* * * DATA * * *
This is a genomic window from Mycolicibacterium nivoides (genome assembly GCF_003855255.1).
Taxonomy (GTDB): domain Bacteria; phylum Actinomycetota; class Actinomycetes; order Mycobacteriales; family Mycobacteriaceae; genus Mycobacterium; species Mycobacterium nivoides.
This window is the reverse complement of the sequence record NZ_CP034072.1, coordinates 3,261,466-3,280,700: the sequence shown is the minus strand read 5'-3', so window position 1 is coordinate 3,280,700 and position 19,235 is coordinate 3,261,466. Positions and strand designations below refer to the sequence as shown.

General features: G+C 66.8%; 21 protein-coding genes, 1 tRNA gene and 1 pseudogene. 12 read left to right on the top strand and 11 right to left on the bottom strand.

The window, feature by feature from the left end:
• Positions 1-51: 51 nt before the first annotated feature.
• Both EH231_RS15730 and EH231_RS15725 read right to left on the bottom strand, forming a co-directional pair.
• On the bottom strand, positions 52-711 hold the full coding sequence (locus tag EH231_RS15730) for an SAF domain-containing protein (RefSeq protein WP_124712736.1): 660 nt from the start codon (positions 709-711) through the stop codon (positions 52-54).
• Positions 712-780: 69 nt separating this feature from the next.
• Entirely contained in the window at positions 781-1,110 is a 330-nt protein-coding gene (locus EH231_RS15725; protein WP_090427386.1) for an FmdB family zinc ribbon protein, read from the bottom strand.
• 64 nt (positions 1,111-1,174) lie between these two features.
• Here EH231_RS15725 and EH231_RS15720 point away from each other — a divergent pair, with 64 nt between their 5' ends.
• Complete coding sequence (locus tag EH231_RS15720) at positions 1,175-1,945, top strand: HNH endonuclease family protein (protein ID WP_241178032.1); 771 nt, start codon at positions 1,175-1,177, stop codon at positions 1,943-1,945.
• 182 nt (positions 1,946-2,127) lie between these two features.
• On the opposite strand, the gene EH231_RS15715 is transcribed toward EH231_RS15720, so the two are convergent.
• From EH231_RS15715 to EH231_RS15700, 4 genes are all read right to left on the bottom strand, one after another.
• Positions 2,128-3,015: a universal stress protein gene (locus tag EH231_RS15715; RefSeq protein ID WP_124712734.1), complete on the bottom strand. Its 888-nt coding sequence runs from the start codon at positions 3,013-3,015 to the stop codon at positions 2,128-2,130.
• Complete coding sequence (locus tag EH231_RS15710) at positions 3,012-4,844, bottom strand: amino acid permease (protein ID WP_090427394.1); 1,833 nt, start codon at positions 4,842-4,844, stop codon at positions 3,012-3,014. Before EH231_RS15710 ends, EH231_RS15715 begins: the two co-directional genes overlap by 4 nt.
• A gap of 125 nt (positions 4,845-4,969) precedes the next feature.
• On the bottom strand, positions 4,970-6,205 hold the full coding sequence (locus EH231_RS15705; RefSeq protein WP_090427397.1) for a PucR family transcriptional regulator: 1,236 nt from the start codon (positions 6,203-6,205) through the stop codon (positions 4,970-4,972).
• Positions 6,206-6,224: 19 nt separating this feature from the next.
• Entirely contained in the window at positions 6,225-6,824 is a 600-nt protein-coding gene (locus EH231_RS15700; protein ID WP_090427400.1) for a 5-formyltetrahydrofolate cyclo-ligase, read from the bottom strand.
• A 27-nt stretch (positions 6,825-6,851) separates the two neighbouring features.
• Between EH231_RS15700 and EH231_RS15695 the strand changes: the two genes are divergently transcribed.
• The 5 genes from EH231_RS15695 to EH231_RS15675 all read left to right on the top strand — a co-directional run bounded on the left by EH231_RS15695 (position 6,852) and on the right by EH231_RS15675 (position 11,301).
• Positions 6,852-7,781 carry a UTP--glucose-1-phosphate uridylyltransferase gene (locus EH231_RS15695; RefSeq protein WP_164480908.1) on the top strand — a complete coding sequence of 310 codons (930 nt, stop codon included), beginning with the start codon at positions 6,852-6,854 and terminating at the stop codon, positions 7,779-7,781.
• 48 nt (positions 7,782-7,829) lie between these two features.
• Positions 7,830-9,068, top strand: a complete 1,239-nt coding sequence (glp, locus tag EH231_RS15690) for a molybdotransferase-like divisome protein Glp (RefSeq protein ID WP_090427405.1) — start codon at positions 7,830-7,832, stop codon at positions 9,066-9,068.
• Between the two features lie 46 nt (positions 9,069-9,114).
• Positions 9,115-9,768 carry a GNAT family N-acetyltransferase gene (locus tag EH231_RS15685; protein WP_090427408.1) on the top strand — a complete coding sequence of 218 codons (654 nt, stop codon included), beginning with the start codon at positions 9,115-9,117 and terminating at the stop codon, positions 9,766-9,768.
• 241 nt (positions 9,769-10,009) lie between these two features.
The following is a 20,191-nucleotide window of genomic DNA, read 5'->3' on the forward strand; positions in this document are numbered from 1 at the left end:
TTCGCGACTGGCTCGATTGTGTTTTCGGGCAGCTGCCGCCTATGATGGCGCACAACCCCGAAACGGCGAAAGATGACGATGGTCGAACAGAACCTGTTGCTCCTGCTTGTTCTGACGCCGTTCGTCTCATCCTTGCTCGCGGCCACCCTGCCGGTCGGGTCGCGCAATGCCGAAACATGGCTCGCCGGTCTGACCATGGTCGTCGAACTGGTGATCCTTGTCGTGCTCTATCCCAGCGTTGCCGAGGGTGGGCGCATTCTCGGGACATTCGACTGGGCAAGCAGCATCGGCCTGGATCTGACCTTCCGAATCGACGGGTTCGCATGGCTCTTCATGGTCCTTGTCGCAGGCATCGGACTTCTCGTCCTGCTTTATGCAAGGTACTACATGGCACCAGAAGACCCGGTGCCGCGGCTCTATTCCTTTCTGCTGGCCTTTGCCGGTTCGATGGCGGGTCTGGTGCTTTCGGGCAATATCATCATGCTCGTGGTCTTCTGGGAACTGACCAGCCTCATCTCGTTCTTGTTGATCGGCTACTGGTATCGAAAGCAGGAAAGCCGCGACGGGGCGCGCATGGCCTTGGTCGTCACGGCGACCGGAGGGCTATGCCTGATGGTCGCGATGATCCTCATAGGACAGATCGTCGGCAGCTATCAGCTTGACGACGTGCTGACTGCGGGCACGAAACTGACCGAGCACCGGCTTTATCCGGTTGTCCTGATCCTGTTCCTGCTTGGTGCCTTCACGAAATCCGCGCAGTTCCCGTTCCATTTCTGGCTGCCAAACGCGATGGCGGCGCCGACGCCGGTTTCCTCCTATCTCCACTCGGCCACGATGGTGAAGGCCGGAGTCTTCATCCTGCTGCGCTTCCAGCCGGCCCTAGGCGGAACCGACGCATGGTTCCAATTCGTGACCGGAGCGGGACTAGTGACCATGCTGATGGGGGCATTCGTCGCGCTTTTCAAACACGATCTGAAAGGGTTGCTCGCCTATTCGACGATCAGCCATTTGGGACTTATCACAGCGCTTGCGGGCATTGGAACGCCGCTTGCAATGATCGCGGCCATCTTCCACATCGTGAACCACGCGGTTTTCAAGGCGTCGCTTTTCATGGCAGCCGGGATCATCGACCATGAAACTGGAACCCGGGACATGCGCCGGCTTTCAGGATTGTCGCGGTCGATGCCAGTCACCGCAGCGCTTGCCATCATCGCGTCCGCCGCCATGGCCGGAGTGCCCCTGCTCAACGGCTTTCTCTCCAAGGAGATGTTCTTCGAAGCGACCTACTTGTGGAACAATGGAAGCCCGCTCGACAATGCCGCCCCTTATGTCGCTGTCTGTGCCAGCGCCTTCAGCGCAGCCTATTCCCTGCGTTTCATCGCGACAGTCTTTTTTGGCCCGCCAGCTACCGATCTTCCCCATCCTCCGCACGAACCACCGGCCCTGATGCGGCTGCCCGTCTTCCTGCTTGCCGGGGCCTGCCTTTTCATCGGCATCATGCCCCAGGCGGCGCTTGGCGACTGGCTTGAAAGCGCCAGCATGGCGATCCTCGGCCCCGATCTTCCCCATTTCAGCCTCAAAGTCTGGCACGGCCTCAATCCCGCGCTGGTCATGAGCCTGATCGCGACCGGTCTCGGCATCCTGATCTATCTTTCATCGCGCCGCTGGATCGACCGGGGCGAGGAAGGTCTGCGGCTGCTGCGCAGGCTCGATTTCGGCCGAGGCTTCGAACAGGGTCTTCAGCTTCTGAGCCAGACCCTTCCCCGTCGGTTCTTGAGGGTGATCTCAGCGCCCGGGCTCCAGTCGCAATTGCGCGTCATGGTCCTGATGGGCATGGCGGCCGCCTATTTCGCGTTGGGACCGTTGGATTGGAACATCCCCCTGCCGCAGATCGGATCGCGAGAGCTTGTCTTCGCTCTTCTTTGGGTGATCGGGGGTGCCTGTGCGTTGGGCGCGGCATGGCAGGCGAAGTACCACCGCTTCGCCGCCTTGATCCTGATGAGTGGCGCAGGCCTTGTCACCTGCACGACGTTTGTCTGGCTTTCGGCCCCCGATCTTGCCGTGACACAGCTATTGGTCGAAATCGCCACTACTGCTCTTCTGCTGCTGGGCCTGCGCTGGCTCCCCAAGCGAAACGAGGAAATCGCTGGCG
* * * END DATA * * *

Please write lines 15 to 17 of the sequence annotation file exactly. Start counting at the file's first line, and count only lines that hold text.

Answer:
• On the opposite strand, the gene EH231_RS15715 is transcribed toward EH231_RS15720, so the two are convergent.
• From EH231_RS15715 to EH231_RS15700, 4 genes are all read right to left on the bottom strand, one after another.
• Positions 2,128-3,015: a universal stress protein gene (locus tag EH231_RS15715; RefSeq protein ID WP_124712734.1), complete on the bottom strand. Its 888-nt coding sequence runs from the start codon at positions 3,013-3,015 to the stop codon at positions 2,128-2,130.